The Picture Worth a Thousand Words

As a lawyer, I long ago learned an important lesson: If you want to settle an argument, take time to figure out how the other side sees the facts. You're asking for trouble if you don't. Especially if you're dealing with Russia, a nation that has several thousand nuclear weapons.

Through our Western window, we see Russian aggression in Crimea and Ukraine. And what do Russians see, from Vladimir Putin to the man and woman in the street?

May 8, 1945 -- That day means nothing to Americans; it is not a holiday on our calendar. To Russians, it is the holiday -- their 4th of July, Battle of Gettysburg, Pearl Harbor, Okinawa, D-Day and Memorial Day, wrapped in one. Nazi Germany surrendered on May 8, three and a half years after invading the Soviet Union. In between the invasion and the surrender, 26 million Russians died.

How many people is 26 million? It's a number too large to grasp. Unless you imagine a line of people standing single file, five feet apart -- one thousand per mile. A line of 26 million human beings, standing like that, runs all the way around the Earth.

No one in Russia has forgotten. So when Putin spoke on May 8 in the Crimean city of Sevastopol, every Russian knew why: In 1941, for 250 days, Soviet troops clung to the city against the Nazi onslaught -- all eventually being killed. And exactly 70 years before his speech, in 1944, the Red Army drove the Nazis out, and pushed them all the way to Berlin.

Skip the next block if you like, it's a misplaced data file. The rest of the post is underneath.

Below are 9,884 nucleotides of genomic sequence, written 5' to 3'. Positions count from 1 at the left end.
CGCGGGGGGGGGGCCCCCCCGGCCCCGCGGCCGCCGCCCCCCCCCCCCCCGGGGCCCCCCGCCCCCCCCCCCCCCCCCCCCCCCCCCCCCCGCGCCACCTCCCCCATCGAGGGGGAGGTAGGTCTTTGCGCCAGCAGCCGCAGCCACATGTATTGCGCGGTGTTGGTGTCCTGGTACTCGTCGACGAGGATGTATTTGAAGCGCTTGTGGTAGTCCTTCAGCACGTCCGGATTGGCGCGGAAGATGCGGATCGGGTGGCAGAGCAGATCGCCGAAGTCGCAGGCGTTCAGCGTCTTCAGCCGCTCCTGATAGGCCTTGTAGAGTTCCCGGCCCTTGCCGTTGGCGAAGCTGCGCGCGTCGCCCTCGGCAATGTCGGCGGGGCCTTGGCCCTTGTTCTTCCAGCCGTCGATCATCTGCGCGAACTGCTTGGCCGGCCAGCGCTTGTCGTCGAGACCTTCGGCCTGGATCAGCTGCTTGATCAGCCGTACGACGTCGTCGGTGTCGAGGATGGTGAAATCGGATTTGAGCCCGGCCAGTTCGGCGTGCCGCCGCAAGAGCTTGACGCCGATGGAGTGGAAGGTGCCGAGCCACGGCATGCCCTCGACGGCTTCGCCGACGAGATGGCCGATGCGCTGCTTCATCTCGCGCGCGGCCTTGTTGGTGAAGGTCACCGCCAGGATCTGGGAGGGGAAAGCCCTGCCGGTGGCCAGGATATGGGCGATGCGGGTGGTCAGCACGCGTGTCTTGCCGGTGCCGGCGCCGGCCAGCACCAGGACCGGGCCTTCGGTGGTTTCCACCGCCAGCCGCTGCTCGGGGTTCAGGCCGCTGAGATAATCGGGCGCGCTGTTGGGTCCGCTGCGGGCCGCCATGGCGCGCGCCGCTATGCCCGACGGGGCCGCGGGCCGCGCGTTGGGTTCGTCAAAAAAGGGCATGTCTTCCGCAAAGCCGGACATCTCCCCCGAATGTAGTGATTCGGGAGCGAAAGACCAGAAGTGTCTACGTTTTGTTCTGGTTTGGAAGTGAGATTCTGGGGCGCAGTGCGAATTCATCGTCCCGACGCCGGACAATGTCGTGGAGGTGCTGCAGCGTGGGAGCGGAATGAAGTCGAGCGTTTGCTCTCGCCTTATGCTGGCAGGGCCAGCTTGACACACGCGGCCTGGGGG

When we look at Ukraine, we think we see a pro-West rebellion overthrowing a pro-Russian president. When Russians look, they think they see a revolt led by descendants of the Ukrainian fascists who fought alongside Hitler's troops.

A friend just wrote me from Moscow:

"My mother-in-law, who is 93, was in Gorky Park yesterday, a traditional event for war veterans. My son accompanied her and he could not carry home the 30 pounds of flowers that she got from ordinary folks who did not know her. These people were children and grandchildren of veterans who are no longer with us."

A New York Times article on Russia's Victory Day celebration carried a photograph from St. Petersburg. For one thousand days -- three years -- that city was blockaded by the Nazi army. Despite airlifts and a winter ice road over Lake Ladoga, very little food or medicine got through. In the winter of 1941, the daily ration for children was 4 ½ ounces of bread, 3/5 oz. of fat, and ½ oz. of meat. Most did not receive it. People ate glue from walls, and sawdust. One million people died, most from starvation. But they fought on, refusing to surrender.

The Times article has a photo taken May 8. It shows a river of St. Petersburg citizens stretching to the horizon. Each man, woman and child is carrying a photograph -- of a father or mother, a grandparent or relative, who fought or died in the war.

Find and look very carefully at that photograph. We may agree or disagree with the lessons that everyday Russians draw from what they call The Great Patriotic War. But we had better not make the mistake of doubting the rock hard depth of what they believe, and what they feel.